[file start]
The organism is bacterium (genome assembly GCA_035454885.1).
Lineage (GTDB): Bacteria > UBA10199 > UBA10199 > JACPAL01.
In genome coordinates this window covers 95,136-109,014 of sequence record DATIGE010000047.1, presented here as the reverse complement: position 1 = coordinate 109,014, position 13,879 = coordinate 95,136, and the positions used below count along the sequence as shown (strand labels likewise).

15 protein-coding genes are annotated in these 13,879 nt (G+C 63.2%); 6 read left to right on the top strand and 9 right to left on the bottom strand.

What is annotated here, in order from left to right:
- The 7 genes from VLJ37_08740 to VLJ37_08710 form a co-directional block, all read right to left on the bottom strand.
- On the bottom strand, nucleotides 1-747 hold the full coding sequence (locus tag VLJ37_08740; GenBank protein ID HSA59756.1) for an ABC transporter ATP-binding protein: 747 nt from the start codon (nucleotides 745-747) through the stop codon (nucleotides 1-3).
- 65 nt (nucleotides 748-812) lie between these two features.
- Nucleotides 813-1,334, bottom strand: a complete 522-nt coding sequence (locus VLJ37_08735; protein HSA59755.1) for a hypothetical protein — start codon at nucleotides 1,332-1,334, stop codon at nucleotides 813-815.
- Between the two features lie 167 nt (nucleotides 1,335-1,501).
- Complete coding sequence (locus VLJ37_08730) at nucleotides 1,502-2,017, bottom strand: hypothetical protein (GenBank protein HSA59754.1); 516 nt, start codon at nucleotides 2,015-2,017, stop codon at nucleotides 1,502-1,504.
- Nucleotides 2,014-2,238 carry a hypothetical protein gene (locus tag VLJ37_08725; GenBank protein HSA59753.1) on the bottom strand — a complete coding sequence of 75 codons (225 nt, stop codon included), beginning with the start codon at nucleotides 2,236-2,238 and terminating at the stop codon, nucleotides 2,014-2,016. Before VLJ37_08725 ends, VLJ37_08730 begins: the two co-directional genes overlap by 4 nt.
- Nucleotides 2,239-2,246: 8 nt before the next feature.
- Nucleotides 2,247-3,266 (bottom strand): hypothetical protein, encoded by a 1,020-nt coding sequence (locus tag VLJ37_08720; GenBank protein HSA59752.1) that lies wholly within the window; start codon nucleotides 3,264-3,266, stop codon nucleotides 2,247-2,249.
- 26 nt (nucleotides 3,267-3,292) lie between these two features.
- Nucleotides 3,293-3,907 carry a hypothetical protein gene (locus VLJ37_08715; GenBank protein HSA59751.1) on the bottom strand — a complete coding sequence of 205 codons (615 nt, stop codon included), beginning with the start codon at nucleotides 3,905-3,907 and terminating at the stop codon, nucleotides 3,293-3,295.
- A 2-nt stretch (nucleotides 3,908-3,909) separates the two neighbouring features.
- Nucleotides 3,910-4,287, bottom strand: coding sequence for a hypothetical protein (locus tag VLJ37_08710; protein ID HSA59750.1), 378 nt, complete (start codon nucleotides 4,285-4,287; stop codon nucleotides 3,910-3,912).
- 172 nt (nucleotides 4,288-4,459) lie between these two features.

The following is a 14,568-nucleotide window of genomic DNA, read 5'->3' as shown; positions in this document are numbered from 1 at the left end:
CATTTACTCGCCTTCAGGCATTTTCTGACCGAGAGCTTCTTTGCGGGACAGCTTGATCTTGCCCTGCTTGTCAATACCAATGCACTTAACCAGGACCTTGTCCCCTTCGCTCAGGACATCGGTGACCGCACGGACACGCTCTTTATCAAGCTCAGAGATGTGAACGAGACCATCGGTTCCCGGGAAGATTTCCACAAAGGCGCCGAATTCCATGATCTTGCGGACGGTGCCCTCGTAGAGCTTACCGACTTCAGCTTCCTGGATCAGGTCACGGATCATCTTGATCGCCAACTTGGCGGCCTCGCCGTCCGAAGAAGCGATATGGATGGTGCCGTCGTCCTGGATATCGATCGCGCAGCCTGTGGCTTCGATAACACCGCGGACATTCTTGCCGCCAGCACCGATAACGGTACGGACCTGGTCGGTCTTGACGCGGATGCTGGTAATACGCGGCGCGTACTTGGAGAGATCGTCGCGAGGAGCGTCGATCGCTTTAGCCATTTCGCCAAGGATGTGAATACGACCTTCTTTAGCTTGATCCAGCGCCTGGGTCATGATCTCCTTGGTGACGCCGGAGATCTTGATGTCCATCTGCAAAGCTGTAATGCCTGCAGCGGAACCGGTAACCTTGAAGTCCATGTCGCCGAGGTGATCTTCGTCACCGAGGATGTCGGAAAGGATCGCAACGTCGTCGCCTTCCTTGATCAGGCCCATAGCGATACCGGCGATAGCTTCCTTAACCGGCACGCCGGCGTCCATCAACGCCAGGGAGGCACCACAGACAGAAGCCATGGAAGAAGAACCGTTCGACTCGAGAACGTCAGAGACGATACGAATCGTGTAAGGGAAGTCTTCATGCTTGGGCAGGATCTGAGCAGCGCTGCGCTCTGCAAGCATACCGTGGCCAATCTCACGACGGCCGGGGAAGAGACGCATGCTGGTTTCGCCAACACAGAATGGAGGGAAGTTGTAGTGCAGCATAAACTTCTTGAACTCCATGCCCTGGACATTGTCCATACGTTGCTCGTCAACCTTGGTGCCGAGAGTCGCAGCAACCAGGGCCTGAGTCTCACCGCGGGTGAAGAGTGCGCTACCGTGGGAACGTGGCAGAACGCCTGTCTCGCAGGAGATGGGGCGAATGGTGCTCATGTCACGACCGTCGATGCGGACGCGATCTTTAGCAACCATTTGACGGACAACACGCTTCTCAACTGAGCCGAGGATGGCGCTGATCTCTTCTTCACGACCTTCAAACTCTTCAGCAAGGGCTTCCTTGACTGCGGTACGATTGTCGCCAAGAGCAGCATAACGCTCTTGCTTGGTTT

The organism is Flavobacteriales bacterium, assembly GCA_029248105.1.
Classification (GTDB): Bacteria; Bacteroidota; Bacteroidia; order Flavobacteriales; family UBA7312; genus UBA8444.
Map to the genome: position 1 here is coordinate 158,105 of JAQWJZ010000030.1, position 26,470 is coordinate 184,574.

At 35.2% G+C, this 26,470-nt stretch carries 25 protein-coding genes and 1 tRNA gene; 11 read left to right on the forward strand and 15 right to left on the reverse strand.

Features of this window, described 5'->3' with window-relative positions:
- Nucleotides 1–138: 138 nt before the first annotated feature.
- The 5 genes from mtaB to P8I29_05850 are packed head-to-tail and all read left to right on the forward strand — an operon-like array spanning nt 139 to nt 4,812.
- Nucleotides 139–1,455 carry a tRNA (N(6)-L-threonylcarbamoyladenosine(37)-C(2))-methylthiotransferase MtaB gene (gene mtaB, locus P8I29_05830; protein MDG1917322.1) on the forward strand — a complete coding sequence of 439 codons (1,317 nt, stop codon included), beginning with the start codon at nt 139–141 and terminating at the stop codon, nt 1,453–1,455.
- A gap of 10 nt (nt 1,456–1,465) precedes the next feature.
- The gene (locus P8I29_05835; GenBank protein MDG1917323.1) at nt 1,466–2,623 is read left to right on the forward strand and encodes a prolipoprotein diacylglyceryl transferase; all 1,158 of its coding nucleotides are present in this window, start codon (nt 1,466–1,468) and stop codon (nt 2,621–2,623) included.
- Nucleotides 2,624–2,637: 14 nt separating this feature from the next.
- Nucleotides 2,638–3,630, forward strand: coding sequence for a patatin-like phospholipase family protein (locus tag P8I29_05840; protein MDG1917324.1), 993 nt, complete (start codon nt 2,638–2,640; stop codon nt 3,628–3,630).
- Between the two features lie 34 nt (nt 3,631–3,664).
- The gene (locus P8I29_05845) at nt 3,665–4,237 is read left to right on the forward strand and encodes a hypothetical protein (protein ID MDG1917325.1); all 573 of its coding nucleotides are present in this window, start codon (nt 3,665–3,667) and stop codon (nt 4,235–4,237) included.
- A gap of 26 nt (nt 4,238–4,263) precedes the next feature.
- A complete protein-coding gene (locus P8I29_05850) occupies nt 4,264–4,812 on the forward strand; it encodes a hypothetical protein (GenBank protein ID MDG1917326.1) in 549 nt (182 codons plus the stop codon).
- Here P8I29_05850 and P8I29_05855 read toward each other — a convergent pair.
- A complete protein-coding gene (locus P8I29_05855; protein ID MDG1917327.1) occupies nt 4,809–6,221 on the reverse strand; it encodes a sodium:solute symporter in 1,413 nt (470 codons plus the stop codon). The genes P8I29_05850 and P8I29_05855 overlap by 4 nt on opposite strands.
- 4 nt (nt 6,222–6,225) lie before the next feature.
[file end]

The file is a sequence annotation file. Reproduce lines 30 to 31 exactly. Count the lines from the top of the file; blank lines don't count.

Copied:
- A gap of 10 nt (nt 1,456–1,465) precedes the next feature.
- The gene (locus P8I29_05835; GenBank protein MDG1917323.1) at nt 1,466–2,623 is read left to right on the forward strand and encodes a prolipoprotein diacylglyceryl transferase; all 1,158 of its coding nucleotides are present in this window, start codon (nt 1,466–1,468) and stop codon (nt 2,621–2,623) included.